Unfortunately, there is always a lag between programs and their impact as evidenced last week by U.S. Department of Labor release of disappointing unemployment statistics that have thus far passed with nary a notice from the media at large. While the rest of the nation is enjoying an anemic but stubbornly persistent jobs recovery, New York State is actually moving backward with higher unemployment.
According to the U.S. Department of Labor – only 32 of 372 metropolitan areas in the United States reported year-over-year higher unemployment from June 2011 to June 2012, but all 12 of NY’s reporting areas are among them. Not one or two – every single one of our metro areas are faring worse than they did last year. Only five metro areas in the country reported unemployment increases of over one percent and three of those were in New York, with Elmira, just across the border from Pennsylvania’s shale boom, leading the way with 1.4% increase.
Yogurt summits aside, the administration’s scorecard on jobs and the economy is incomplete with important decisions yet to be made on a host of issues most notably the Tappan Zee Bridge and hydrofracking. But Governor Cuomo has done the most important thing necessary for the business community and that is restoring a sense of confidence that government can play an active, productive and most importantly consistent role in shaping economic conditions.
Wild uncertainty is the greatest enemy of business planning and it’s impacts reverberate today.
The chaos of the four years between Pataki and Cuomo, coupled with the two years in the desert spent by the Senate Republicans, while entertaining political theater and a lobbyists nocturnal fantasy, was an unmitigated disaster for the business climate. It was Hurricane Katrina style government most everyday – thankfully without the hurricane. Governor Cuomo’s partnership with Senate Republicans has substantially righted a ship that was foundering but a battleship doesn’t turn on a dime and there are other forces beyond the state’s control at work that are undermining New York’s recovery.
While New York is “Open for Business,” Washington is out to lunch.
The federal government continues to use New York as a piggy bank with state taxpayers sending billions more to Washington than we get back. According to the NYS Division of Budget, in 2008 alone, New York sent $55.6 billion more to the federal government in taxes than we received back in aid. Between 2000 and 2010, the balance of payments deficit totaled more than $600 billion on a cumulative basis. Ironically, these funds are overwhelmingly sent to red states like Mississippi and even Sarah Palin’s Alaska, you would think that would get the goat of every liberal New York Democrat in Washington.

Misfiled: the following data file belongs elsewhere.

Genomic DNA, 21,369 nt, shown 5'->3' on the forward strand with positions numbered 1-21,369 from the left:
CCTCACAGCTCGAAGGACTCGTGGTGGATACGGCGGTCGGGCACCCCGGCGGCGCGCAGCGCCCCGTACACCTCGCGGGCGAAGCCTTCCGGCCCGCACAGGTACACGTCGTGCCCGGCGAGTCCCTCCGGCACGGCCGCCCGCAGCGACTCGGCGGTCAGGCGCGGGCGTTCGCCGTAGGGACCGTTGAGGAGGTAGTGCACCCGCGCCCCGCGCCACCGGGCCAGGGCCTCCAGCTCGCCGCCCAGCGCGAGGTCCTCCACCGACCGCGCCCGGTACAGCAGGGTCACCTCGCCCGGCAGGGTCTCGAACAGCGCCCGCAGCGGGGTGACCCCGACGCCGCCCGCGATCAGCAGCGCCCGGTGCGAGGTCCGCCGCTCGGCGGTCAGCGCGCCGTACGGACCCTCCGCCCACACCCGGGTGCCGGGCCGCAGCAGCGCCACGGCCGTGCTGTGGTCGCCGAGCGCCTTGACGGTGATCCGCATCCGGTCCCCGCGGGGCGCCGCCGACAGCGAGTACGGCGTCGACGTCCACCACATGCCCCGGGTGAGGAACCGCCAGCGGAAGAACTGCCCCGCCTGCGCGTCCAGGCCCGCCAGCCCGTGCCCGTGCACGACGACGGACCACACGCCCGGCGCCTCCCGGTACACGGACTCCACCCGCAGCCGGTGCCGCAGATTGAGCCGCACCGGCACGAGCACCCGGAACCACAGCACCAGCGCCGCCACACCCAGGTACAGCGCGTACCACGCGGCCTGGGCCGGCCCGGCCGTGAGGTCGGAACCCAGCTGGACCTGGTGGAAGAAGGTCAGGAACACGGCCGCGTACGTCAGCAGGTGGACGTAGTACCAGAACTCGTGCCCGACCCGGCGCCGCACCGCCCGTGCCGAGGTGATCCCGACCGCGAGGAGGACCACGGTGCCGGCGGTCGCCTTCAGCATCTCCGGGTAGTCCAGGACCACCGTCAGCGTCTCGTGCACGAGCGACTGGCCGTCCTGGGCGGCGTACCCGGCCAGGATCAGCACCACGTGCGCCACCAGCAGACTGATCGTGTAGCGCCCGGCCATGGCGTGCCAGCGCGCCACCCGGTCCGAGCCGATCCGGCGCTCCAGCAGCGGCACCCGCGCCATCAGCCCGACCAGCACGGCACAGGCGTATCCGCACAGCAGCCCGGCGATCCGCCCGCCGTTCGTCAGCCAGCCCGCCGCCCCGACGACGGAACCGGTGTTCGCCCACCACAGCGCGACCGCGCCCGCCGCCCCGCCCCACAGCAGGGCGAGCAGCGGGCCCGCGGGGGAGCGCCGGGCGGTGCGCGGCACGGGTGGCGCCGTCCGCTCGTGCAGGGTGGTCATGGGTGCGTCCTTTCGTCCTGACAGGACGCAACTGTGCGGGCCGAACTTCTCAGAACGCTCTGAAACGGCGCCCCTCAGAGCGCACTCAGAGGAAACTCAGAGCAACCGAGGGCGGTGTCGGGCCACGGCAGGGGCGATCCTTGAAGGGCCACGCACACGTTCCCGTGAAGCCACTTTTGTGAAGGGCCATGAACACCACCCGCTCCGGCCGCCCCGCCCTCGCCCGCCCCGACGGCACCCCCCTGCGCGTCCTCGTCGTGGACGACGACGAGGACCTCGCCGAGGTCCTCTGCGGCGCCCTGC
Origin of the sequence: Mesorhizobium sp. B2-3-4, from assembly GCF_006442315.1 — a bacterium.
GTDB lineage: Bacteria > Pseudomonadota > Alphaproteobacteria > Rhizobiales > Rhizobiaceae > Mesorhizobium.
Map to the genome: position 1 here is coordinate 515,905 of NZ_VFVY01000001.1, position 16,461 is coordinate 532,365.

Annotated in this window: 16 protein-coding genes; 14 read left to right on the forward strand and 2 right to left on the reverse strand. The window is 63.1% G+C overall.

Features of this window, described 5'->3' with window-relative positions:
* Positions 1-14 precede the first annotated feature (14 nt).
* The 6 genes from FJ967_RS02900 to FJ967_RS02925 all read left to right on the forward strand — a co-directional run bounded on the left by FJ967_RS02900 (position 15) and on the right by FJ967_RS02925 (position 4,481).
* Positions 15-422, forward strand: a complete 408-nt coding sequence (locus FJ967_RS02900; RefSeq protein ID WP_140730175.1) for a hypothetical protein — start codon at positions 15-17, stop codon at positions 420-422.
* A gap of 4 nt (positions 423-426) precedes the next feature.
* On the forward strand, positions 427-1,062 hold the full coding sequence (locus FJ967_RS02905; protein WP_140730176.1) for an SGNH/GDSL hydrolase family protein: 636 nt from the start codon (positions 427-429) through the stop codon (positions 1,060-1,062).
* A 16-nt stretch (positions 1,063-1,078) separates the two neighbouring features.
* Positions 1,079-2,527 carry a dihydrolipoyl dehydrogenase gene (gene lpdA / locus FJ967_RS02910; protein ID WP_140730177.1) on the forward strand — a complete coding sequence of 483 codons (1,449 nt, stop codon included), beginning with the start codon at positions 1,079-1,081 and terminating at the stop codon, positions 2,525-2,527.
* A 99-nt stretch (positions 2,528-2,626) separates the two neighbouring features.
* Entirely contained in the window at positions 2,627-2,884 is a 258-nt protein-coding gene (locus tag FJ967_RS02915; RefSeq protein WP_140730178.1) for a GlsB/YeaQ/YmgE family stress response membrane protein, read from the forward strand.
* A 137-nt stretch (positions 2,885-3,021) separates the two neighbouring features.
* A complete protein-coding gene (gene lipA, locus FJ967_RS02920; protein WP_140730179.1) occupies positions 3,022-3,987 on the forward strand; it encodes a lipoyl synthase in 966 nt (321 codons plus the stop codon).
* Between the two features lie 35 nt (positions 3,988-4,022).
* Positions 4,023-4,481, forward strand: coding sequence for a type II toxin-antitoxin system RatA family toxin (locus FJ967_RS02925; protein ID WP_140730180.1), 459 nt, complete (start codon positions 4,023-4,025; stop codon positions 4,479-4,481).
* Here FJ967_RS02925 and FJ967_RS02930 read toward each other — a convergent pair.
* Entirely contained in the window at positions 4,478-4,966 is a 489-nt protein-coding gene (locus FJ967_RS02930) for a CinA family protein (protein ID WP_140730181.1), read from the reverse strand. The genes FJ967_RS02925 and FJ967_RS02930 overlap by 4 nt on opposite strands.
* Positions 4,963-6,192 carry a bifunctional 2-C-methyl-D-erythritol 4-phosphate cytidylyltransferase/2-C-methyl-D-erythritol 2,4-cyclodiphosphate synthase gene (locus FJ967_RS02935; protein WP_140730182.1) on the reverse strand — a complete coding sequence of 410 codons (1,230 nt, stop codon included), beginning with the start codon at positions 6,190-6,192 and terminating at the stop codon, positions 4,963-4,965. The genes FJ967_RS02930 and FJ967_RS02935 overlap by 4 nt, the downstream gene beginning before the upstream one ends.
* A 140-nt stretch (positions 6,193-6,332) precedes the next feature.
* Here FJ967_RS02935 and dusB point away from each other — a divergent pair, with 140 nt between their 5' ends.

Further, the expiration of the Bush tax cuts will only exacerbate the problem and have a devastating impact on New York, which has a greater percentage of “relatively wealthy” taxpayers than the rest of the nation. “Relatively wealthy” of course because higher wages are reflective of the high cost of living in downstate New York.
Even Senator Schumer has the good sense to recognize that $250,000 a year is a two income working middle class family in Long Island or Westchester, while the President and Senator Gillibrand are happy to further tap New York’s tax base. Millionaire taxes on the state and federal level poll great — the federal version also costs New York more than almost every other state in America.
Even more pernicious and devastating to New York’s economic climate is Dodd-Frank. In Dodd-Frank, Washington has managed to do to Wall Street what the Great Depression and suicide lunatics couldn’t, causing it to decentralize and shrink, eliminating entry and mid-level jobs. They have done this at the expense of smaller banks and lending while not adequately addressing the central threat of too big to fail. Most importantly though, Dodd-Frank has fundamentally altered Wall Street’s compensation system gutting New York’s most robust revenue stream. Or in other words, smaller bonuses for traders and investment bankers equals less revenue for the state.
All politics and most businesses are still local.
Finally, the lack of resources, the paucity of professional capacity and the pure hijinks that exists with too many local governments is a real detriment to economic growth. Take the story of Nick Wallenda who ignited international interest by risking his life walking over Niagara Falls on a cable. Wallenda, who agreed to end his walk on the U.S. side, the side that needs the most help, might be regretting his decision now that the city is going after him to pay for public safety overtime costs.
In the dispute between Wallenda and Niagara Falls who is right? Does it matter? Either way the loser is the already lackluster reputation of the City of Niagara Falls and by association New York State. The public squabbling sends a ridiculous message to the business community and would be investors about partnering with government in New York State. After all, if risking your life on prime time doesn’t buy some good will and cooperation, what will?
New York is on a better course, but sometimes “Open for Business,” is only as open as your partners will allow.